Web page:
5 Be wise in the way you act toward outsiders; make the most of every opportunity. 6 Let your conversation be always full of grace, seasoned with salt, so that you may know how to answer everyone. (Col 4:5-6 NIV)


What a good word about how Christians are to share their beliefs with non-believers. Paul says “be wise” in the way you behave and in the words you say. Yes, we are to follow the command of Christ to share the Gospel truth far and wide—to be witnesses sharing the testimony of what He has done for us and will do for all who will but believe and receive Him. The truth is not to be watered down. However, how we present ourselves and the Gospel to others should always be done gracefully.


Our zealousness for the Lord, if we are not careful, can sometimes tend to push people away rather than attract them to the Lord. Paul is not advising us to tone down our speech; indeed the words we say should be “seasoned with salt”—palatable and savory, but not so pungent as to be off setting. Our task is not to hammer people or to spew judgment upon them. The truth is powerful and the Holy Spirit may convict people who hear it, but it must always be presented wisely and lovingly with grace.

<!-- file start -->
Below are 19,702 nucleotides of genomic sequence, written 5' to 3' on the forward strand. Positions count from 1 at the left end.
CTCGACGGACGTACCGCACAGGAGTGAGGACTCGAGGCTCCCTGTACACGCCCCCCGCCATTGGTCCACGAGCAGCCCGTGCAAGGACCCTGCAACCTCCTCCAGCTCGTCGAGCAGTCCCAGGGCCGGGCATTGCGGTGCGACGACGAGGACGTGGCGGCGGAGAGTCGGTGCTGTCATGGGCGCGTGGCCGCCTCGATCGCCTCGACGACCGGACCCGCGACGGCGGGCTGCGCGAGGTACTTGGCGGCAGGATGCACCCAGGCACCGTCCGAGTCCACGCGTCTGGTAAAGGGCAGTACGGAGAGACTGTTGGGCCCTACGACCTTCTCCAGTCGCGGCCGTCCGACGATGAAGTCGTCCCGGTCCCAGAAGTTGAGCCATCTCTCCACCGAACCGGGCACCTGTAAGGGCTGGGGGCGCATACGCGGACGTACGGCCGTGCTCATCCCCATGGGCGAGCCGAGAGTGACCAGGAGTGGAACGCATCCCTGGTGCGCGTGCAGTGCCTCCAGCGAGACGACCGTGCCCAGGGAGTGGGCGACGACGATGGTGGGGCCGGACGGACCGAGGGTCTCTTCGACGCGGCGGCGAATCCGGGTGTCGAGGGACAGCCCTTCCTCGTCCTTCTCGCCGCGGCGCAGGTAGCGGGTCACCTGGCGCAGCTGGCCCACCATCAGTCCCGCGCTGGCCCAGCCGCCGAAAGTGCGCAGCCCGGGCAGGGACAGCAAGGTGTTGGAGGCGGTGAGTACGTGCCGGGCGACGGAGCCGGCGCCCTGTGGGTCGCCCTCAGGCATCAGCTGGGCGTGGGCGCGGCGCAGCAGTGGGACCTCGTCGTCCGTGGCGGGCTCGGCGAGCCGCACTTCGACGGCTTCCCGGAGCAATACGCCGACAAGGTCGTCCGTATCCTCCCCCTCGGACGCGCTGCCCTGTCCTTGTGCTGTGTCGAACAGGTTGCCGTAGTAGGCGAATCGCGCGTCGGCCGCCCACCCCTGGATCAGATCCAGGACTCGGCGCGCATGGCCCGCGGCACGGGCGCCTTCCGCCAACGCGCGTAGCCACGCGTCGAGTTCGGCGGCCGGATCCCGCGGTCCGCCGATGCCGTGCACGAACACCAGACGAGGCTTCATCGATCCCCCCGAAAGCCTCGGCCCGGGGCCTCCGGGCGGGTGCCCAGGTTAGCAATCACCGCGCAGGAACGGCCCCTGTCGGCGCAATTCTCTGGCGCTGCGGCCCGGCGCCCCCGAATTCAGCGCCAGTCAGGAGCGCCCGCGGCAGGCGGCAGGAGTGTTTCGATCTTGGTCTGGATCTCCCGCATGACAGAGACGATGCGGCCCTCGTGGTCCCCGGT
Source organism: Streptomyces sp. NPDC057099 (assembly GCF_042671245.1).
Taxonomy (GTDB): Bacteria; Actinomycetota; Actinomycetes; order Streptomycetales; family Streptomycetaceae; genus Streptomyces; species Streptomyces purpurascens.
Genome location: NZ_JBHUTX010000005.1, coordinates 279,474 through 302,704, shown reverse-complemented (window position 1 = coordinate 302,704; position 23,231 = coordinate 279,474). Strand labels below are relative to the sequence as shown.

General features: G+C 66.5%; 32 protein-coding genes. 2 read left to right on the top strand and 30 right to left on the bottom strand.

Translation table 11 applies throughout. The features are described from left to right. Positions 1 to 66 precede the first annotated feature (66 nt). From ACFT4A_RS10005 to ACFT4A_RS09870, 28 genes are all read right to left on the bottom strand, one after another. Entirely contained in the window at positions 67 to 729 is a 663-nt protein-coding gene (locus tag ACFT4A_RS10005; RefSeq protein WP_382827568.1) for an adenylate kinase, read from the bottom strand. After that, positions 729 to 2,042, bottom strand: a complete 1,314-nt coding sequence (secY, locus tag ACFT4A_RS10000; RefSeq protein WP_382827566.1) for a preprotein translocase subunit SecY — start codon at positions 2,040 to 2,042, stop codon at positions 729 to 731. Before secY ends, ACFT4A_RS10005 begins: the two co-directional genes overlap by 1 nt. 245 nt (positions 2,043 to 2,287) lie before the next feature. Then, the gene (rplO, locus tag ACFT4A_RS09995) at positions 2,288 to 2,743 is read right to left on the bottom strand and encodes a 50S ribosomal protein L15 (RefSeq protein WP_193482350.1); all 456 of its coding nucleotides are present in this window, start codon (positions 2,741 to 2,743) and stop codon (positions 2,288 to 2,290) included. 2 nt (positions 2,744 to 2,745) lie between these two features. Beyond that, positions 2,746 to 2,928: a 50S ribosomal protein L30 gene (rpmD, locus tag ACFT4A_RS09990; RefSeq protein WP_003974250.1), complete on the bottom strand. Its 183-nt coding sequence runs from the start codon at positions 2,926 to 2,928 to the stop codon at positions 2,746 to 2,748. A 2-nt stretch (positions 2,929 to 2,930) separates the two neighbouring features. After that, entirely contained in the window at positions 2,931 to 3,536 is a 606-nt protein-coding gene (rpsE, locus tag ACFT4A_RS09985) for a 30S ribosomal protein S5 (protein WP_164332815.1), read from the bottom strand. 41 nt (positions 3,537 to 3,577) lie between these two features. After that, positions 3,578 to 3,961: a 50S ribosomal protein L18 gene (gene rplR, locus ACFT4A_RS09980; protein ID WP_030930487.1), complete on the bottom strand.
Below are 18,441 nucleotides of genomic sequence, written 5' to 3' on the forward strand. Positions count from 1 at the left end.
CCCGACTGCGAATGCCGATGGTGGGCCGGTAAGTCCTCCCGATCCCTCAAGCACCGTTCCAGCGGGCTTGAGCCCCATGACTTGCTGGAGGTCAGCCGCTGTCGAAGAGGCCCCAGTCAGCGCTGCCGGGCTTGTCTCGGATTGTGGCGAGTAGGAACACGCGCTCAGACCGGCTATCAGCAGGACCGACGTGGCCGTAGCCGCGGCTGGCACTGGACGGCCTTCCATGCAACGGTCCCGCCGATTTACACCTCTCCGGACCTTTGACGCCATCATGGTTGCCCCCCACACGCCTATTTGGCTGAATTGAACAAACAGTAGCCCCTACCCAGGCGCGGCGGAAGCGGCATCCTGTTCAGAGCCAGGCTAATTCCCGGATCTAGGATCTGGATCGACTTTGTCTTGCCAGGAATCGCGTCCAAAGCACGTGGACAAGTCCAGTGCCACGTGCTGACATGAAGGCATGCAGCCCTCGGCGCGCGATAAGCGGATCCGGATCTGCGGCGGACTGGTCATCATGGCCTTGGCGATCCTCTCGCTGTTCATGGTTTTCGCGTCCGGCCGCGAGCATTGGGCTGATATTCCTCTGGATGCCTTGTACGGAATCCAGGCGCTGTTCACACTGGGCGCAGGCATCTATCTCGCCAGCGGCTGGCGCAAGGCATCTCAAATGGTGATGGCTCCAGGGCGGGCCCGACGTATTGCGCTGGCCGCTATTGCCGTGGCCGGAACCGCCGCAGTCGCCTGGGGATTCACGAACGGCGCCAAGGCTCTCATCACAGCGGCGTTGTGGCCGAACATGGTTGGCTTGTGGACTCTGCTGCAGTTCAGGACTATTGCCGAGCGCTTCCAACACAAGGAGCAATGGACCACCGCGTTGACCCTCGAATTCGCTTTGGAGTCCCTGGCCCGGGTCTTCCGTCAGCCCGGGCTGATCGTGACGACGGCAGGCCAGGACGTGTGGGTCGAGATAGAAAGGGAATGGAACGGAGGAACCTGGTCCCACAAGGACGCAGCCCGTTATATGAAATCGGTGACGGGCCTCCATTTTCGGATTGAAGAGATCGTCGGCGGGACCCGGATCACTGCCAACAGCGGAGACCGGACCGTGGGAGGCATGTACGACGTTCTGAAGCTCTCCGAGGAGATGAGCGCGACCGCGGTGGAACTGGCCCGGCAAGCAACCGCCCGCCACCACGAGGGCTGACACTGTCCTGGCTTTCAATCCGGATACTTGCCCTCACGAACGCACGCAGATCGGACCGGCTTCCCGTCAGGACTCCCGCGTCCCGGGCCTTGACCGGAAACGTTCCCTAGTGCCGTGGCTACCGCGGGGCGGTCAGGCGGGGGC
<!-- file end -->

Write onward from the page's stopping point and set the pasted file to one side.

Lord, grant me boldness with wisdom. May my speech be savory rather than bitter. May people be convicted by Your Holy Spirit not judged by the words I say. Help me to always speak the truth with grace.    

Through Christ. Amen.  -AP

Saturday, June 17, 2017

Look Up

Today’s Bible Reading:  1 Kings 20-21; 2 Chronicles 17; Colossians 3